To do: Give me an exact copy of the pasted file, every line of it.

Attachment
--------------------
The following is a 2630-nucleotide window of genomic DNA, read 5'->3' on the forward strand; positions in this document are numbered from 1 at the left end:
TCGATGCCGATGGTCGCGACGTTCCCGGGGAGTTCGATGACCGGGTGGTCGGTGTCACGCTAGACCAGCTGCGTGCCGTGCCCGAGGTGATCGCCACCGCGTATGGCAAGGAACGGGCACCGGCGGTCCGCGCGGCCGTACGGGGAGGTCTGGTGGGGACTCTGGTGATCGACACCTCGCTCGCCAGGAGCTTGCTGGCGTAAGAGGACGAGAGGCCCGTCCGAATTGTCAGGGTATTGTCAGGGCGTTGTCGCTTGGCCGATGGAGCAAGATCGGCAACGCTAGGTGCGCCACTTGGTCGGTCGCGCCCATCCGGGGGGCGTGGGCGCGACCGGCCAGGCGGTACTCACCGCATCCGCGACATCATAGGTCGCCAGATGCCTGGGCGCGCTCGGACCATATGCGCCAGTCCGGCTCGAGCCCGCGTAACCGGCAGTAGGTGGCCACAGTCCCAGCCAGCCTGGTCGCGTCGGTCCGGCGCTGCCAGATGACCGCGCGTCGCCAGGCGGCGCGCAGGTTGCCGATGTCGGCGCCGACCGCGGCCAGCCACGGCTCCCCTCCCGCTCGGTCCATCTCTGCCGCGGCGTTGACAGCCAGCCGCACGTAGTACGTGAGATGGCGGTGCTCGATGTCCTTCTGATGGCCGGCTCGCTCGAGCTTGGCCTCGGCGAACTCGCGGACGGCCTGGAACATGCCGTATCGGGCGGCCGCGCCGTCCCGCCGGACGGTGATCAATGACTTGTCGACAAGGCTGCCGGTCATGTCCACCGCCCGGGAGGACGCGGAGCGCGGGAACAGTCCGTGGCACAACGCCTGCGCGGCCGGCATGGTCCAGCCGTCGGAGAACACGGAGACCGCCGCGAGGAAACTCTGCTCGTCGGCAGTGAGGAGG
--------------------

The following is a 2630-nucleotide window of genomic DNA, read 5'->3' on the forward strand; positions in this document are numbered from 1 at the left end:
TCGATGCCGATGGTCGCGACGTTCCCGGGGAGTTCGATGACCGGGTGGTCGGTGTCACGCTAGACCAGCTGCGTGCCGTGCCCGAGGTGATCGCCACCGCGTATGGCAAGGAACGGGCACCGGCGGTCCGCGCGGCCGTACGGGGAGGTCTGGTGGGGACTCTGGTGATCGACACCTCGCTCGCCAGGAGCTTGCTGGCGTAAGAGGACGAGAGGCCCGTCCGAATTGTCAGGGTATTGTCAGGGCGTTGTCGCTTGGCCGATGGAGCAAGATCGGCAACGCTAGGTGCGCCACTTGGTCGGTCGCGCCCATCCGGGGGGCGTGGGCGCGACCGGCCAGGCGGTACTCACCGCATCCGCGACATCATAGGTCGCCAGATGCCTGGGCGCGCTCGGACCATATGCGCCAGTCCGGCTCGAGCCCGCGTAACCGGCAGTAGGTGGCCACAGTCCCAGCCAGCCTGGTCGCGTCGGTCCGGCGCTGCCAGATGACCGCGCGTCGCCAGGCGGCGCGCAGGTTGCCGATGTCGGCGCCGACCGCGGCCAGCCACGGCTCCCCTCCCGCTCGGTCCATCTCTGCCGCGGCGTTGACAGCCAGCCGCACGTAGTACGTGAGATGGCGGTGCTCGATGTCCTTCTGATGGCCGGCTCGCTCGAGCTTGGCCTCGGCGAACTCGCGGACGGCCTGGAACATGCCGTATCGGGCGGCCGCGCCGTCCCGCCGGACGGTGATCAATGACTTGTCGACAAGGCTGCCGGTCATGTCCACCGCCCGGGAGGACGCGGAGCGCGGGAACAGTCCGTGGCACAACGCCTGCGCGGCCGGCATGGTCCAGCCGTCGGAGAACACGGAGACCGCCGCGAGGAAACTCTGCTCGTCGGCAGTGAGGAGG